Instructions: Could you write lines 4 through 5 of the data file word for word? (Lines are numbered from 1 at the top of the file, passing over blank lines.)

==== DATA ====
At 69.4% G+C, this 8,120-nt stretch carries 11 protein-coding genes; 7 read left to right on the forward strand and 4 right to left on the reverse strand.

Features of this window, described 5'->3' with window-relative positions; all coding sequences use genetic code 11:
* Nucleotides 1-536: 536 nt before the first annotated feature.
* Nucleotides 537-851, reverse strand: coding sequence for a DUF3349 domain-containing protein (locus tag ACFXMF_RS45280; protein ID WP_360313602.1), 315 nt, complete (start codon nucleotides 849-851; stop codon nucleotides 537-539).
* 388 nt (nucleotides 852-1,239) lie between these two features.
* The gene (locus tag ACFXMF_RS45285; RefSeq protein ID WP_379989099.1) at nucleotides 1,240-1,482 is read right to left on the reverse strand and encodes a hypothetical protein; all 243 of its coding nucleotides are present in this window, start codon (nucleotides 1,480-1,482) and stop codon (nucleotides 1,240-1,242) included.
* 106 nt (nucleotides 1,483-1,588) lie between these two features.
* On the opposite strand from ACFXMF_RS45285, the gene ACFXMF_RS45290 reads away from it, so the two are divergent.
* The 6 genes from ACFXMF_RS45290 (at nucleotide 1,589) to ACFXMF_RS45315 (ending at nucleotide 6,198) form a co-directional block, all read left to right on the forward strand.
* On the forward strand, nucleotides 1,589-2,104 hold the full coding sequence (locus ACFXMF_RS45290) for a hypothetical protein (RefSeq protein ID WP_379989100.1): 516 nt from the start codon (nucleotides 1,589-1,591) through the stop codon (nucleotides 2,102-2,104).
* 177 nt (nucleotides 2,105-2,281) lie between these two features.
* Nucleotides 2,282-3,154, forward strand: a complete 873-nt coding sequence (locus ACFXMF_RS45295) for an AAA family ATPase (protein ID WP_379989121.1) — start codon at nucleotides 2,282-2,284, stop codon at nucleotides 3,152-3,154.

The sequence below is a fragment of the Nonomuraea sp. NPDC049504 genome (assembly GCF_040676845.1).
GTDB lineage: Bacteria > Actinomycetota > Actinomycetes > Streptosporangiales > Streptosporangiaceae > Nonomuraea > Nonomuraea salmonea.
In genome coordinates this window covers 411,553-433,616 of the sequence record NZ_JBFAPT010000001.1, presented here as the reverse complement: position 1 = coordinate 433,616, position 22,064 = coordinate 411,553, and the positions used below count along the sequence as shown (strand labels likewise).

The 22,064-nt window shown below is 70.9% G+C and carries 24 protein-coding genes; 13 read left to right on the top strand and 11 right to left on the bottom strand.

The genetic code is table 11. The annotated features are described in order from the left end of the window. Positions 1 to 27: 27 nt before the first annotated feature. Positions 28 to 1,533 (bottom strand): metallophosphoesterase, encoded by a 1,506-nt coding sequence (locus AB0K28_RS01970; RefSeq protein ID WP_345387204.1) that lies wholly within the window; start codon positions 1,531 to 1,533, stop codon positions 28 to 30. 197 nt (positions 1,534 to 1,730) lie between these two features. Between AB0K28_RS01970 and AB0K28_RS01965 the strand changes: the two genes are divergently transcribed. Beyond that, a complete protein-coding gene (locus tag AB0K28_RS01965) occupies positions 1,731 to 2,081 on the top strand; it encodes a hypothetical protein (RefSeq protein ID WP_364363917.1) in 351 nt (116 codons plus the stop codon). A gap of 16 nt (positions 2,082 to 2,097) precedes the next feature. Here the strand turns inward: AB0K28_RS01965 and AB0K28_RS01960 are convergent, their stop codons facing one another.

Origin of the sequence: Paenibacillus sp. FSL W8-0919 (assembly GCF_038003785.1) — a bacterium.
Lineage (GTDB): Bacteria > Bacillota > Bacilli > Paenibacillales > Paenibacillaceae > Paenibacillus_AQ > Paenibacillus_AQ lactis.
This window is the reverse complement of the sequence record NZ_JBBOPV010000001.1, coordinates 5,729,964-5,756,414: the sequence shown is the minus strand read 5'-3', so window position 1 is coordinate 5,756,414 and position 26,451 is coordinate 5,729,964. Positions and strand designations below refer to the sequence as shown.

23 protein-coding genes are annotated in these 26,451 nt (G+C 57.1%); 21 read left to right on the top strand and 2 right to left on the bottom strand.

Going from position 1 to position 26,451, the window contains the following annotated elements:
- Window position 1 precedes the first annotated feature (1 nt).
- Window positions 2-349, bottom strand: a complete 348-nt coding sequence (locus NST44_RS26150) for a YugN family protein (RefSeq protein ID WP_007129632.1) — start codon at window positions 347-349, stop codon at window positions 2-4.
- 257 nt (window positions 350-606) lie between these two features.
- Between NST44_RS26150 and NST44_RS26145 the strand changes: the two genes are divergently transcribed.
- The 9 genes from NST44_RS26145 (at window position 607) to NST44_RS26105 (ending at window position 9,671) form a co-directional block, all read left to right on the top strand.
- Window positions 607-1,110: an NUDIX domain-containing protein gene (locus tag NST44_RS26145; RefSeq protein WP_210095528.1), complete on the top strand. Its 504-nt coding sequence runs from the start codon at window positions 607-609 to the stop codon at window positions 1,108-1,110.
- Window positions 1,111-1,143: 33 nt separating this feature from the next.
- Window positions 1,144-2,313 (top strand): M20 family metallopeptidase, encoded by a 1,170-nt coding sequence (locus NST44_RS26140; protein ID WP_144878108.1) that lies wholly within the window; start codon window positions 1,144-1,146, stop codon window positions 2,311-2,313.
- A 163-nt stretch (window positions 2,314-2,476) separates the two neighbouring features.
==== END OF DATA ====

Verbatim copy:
* Nucleotides 537-851, reverse strand: coding sequence for a DUF3349 domain-containing protein (locus tag ACFXMF_RS45280; protein ID WP_360313602.1), 315 nt, complete (start codon nucleotides 849-851; stop codon nucleotides 537-539).
* 388 nt (nucleotides 852-1,239) lie between these two features.